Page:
To test for real honey, many ways and means have been suggested, such as the ant test, dog test, honeycomb pattern test, lighter test, etc. Most came across as rather bizarre but one "the bubbling test" that has been suggested by many honey aficionados and beekeepers particularly gets much attention because it seems to have some scientific explanation for what is observed. So let us see how convincing the results are.
1) Pour about 3 tablespoons of honey into a small glass bottle.
2) Add about 200ml a small cup of water into the bottle.
3) Shake vigorously for about 30 seconds.
4) A layer of frothy bubbles will appear on top of the honey.
5) The foam formed by real honey stays for hours, whereas if it is fake honey, the bubbles produced disappear quickly.
Real honey contains active enzymes, proteins and amino acids which are responsible for the production of these fine air bubbles. In pasteurized honey, the live enzymes are weakened or destroyed by heat. Using the above test method to compare brown sugar solution and honey solution, the following is what was observed:
Some big air bubbles were formed in the brown sugar solution upon shaking, but they disappeared within seconds. A layer of foam was observed on top of the honey solution after shaking. And after 5 hours, they looked like this:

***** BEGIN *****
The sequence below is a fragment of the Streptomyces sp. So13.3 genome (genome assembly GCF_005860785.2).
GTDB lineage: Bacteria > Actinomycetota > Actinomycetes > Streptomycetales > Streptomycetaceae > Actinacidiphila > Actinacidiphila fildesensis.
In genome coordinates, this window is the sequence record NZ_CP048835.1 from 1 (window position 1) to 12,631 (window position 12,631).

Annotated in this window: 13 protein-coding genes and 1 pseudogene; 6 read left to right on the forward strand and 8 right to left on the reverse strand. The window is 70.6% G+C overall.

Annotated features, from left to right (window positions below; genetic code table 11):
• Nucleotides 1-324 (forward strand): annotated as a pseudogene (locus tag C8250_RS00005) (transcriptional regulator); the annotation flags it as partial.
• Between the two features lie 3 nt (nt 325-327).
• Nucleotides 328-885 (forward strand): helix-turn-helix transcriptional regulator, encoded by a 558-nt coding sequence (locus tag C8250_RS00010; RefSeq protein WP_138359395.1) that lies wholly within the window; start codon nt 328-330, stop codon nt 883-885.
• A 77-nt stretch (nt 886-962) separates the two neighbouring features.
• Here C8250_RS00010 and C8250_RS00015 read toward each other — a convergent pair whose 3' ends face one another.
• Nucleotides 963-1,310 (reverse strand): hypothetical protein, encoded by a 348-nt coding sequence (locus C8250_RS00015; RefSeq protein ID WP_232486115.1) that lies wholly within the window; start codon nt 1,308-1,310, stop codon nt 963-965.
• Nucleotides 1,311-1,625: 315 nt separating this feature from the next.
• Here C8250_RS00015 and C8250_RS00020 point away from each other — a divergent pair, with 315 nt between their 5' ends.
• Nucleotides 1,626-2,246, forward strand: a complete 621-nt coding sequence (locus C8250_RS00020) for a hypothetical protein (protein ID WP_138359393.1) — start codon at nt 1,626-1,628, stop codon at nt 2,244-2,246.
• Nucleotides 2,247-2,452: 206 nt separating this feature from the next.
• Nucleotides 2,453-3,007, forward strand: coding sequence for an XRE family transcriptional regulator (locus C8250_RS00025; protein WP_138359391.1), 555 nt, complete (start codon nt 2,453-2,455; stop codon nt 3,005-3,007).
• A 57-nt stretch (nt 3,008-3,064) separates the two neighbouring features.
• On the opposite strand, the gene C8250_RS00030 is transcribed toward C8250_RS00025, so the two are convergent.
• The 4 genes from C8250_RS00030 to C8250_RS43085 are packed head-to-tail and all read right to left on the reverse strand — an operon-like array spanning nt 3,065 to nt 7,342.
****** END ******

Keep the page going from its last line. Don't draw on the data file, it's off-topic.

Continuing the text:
So, how does this fare as a real honey test? The effect of bubbling and foaming may be a sign that real honey is present and more bubbling may mean more amino acids present, but it is still not a foolproof test for 100% pure honey. We still have no idea how much of real honey is in there using this test. And we are unable to ascertain from this test whether the honey has been adulterated with corn syrup, starch, or other additives.
1) Real honey contains pollen which the bees carry on the body during the foraging of flowers and collection of honey. These pollens inevitably end up in the bees' honey. Thus, when water is mixed with real honey, it is somewhat cloudy and not entirely clear. When honey sellers boast of their totally crystal clear honey water, you should be suspicious of their honey authenticity. More in: Puzzling Wild Honey Questions. Need Your Help!2) Most flower nectars do not yield the same flavor as the fruit of the plant. (Even if there may be similar notes, the tastes are usually not intense.) Hence, be wary of fake honey if your honey, such as blueberry honey, lychee honey, raspberry honey, pineapple honey, durian honey, and blackberry honey, bears a strong aroma of its fruit and yet there is no mention of any additives on their labels. Many honeys are infused and laced with chemicals, flavor enhancements and artificial fruit essences.
1) Assess how reliable these various honey authenticity tests suggested by people from all over the world: How to Test for Pure Honey.
2) Are you eating real honey? Consider how helpful these honey labels and claims are: Eating Real Honey?
3) How do you know that your honey is real? Buy Real Honey.
4) Impressed by what is promised on honey bottles? Find out how much is truth and how much is pure marketing tactics: Did You Know Reading Food Label Can Be So Tricky?
5) What is good quality honey? Read: What's Considered Good Quality Honey.